by Matt Inman on June 30, 2016
Alric “A.C.” Carter is cruising through the quiet streets of northern Oyster Bay, the portion of Long Island most well-known for having produced New York’s piano-man ambassador, Billy Joel. Also the hometown of Carter and the other members of upand-coming prog-jam outfit TAUK, Oyster Bay is now the location of a home-recording studio where the band is currently deep into the sessions for their third full-length album.
The space is nestled cozily in sparse woods and has the feel of a suburban residence that happens to have a large amount of recording and musical equipment stored in it. Grammywinning producer and engineer Robert Carranza sits behind a massive soundboard that faces a window looking out onto the early-winter overcast of the bay. On the couch behind him, Carter goes over his fantasy basketball strategies and listens to Carranza give directions via an intercom to the disembodied voice of guitarist Matt Jalbert, who is in another room laying down some overdubs on one of the 16 or so songs that may make their way onto this album.
Carranza is a perfectionist, having Jalbert repeat riffs countless times before moving on, but never with any hint of micromanaging. The producer has worked with the quartet since their debut LP, 2013’s Homunculus, and there’s a palpable ease and understanding among all the musicians.
“This time around, it feels like we know how we approach things,” Jalbert says of the band’s relationship with Carranza, who has also worked with Jack Johnson and The Mars Volta, among others. “With [this] process you’re seeing, we’re going back in and redoing some of the guitar parts. I feel a looseness that this album has, compared to the other ones—we are letting things breathe a bit, rather than forcing things to happen.”
TAUK—whose lineup also includes bassist Charlie Dolan and drummer Isaac Teel— spent the previous month at the sunnier location of Carranza’s LA studio, recording the initial tracks that they are now refining on the opposite coast. The record is far from finished, but the band’s vision is beginning to take shape.
“I don’t know what I want at the end of this, but I know I want it to be something different,” Carter says. “There are dots or points, and we’re just trying to figure out how to connect them. Sometimes people get caught up in, ‘Well, it’s going to sound like what we did before or is it going to be completely different’—it will be what it will be by the end of this process, and it will be 100 percent us. Robert put it best. He wants to come in and take a snapshot of who we are at this point in time, and what we have been doing so far has been an accurate representation of who we are trying to be as a band.”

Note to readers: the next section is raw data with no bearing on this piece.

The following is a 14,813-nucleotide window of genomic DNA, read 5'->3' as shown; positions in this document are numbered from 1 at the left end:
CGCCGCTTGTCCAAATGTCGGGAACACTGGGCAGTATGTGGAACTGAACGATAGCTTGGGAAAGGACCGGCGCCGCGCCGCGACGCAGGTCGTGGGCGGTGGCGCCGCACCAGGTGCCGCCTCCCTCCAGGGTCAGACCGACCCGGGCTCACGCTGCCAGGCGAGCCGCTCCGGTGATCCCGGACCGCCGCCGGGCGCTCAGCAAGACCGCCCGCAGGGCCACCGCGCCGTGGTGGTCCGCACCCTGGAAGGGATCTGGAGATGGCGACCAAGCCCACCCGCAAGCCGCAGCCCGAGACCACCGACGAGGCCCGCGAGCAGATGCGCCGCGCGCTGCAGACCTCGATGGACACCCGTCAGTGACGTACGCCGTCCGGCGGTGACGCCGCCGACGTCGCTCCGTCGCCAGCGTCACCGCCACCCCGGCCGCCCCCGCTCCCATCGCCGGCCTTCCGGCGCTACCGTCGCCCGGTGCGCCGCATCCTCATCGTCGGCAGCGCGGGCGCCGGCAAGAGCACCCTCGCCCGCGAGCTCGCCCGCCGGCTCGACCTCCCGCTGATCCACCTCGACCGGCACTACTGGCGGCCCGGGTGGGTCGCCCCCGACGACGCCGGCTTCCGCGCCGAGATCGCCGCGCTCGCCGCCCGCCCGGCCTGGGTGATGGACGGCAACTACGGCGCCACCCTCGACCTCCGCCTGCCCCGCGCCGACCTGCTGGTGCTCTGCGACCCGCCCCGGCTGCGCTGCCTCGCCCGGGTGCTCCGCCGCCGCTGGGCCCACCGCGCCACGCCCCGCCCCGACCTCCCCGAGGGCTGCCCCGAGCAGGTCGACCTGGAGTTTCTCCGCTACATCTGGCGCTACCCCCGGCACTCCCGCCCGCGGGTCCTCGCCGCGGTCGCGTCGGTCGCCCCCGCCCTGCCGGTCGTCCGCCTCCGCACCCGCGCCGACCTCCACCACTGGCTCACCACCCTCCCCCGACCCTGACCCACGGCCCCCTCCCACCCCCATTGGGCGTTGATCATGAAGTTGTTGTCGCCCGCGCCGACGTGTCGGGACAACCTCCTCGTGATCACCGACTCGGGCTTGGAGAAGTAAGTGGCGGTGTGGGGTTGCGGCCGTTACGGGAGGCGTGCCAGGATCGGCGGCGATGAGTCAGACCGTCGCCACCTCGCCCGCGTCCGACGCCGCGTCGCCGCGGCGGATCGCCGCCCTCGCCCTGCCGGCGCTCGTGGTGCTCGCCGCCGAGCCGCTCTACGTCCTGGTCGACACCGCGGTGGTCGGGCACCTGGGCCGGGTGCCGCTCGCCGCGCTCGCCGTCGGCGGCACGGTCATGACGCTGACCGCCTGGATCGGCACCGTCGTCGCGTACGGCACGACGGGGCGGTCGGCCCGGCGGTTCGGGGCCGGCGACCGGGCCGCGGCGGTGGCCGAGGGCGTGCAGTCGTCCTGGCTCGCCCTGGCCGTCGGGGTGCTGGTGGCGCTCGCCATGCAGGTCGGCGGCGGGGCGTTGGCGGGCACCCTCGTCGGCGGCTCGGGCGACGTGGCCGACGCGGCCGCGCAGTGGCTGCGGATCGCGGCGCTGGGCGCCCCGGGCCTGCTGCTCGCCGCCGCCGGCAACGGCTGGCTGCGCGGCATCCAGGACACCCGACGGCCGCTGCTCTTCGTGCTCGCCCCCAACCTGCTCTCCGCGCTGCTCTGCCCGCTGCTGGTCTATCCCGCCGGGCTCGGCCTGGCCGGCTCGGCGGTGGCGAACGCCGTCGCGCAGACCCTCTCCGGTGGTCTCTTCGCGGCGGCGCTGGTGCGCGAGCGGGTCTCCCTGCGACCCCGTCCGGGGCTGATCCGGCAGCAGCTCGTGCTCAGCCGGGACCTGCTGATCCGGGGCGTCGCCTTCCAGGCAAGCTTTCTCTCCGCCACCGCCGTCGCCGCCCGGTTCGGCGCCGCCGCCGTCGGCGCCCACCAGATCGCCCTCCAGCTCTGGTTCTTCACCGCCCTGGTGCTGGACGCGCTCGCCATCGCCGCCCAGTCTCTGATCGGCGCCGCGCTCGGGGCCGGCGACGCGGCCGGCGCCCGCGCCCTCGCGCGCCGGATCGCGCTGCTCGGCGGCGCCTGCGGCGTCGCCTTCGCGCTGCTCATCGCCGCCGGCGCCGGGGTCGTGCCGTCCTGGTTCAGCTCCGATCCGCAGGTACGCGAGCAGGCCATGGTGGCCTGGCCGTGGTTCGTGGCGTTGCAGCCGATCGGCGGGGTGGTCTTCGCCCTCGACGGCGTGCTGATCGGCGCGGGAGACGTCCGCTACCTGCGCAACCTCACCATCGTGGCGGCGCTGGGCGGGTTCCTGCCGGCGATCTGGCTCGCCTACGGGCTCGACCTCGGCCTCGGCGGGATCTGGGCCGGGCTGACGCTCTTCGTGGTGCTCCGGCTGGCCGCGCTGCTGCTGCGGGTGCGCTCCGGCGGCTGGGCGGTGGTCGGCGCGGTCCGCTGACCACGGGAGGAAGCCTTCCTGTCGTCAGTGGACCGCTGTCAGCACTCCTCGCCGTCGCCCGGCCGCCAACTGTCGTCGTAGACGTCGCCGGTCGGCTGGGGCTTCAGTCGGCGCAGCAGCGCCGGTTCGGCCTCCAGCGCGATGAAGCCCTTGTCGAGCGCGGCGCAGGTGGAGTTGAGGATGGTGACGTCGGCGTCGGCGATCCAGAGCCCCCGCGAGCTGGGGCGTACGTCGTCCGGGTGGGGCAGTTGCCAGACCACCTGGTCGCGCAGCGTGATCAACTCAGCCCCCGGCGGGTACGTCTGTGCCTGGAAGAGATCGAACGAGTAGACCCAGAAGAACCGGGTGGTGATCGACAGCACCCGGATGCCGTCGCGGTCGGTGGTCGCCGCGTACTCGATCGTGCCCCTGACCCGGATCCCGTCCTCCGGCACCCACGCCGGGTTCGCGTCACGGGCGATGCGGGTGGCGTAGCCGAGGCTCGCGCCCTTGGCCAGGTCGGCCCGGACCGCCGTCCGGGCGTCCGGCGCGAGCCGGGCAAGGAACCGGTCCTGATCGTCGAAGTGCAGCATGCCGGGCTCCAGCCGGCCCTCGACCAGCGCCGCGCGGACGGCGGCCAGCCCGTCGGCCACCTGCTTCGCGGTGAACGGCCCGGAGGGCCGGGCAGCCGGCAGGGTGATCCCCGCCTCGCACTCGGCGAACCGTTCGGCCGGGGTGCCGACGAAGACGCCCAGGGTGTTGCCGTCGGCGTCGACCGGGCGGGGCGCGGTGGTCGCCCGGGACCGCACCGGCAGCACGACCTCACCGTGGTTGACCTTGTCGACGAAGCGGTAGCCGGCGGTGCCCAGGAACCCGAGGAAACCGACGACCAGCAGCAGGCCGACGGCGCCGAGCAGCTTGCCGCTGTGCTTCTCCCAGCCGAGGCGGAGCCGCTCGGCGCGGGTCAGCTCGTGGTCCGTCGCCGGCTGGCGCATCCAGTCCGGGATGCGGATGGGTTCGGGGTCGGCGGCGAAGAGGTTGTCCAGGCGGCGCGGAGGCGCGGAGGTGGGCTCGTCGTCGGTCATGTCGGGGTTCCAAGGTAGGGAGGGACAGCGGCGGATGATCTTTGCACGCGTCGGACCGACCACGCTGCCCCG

Last year, TAUK released Headroom, a collection of live recordings from various concerts that gave fans a high-quality look into the power that the quartet displays onstage, something that they are now trying to capture in the studio. “We are a live band,” Carter says. “That’s where we thrive the most, collectively creating together, so to have the studio record be something completely different—I wouldn’t call it false advertising, but that’s just not who we want to be.”
As a young band, TAUK have found Carranza’s studio invaluable, and the quartet recently had the opportunity to learn from other veterans when they toured with fellow progressive jam act Umphrey’s McGee. Jalbert met a couple of the Chicago band’s members at Lockn’, where UM bassist Ryan Stasik revealed that he played their music to his young daughter at night. Once they teamed up for some shows, the chemistry between the groups grew quickly.
“Fuck those guys! We beat them in basketball!” Carter jokes. TAUK and Umphrey’s McGee have already clocked in two tours together and have had the opportunity to form the TAUKing McGee mashup group as a fun side project. TAUK even opened Umphrey’s first-ever arena show in Asheville, N.C. “They are great, all of them, and it was a huge learning experience for us,” Carter says. “We were compatible—musically and just as people. It’s nice when you see a band being successful and looking to also help out other people and not being d-bags. I know that sounds kind of silly, but there’s a huge amount of d-bags out there, and you realize that you don’t really need to run your business that way.”
Their friendship has taught the group a lot about touring life as well, and what it takes to succeed in the right way. “It’s cool for us to see a band at that level,” Jalbert says. “They are practicing every day, and every night, they are pushing themselves to be tighter and play better.”
Things don’t always go perfectly, however. “I remember getting to the first show we played with them and thinking, ‘OK, we have to crush this,’ and I had a beer on the stage, and it spilled and got all over the place. We finished our set, and I see their crew vacuuming, and I’m like, ‘Oh, fuck, I’m an asshole. All right, no more beers on stage—lesson number one. Don’t spill on the Umphrey’s rug where they have all of their gear.’”
You can catch TAUK at High Sierra, Highberry, Merryland, Wild Woods, Camp Barefoot, Backwoods, Resonance Music & Arts and elsewhere.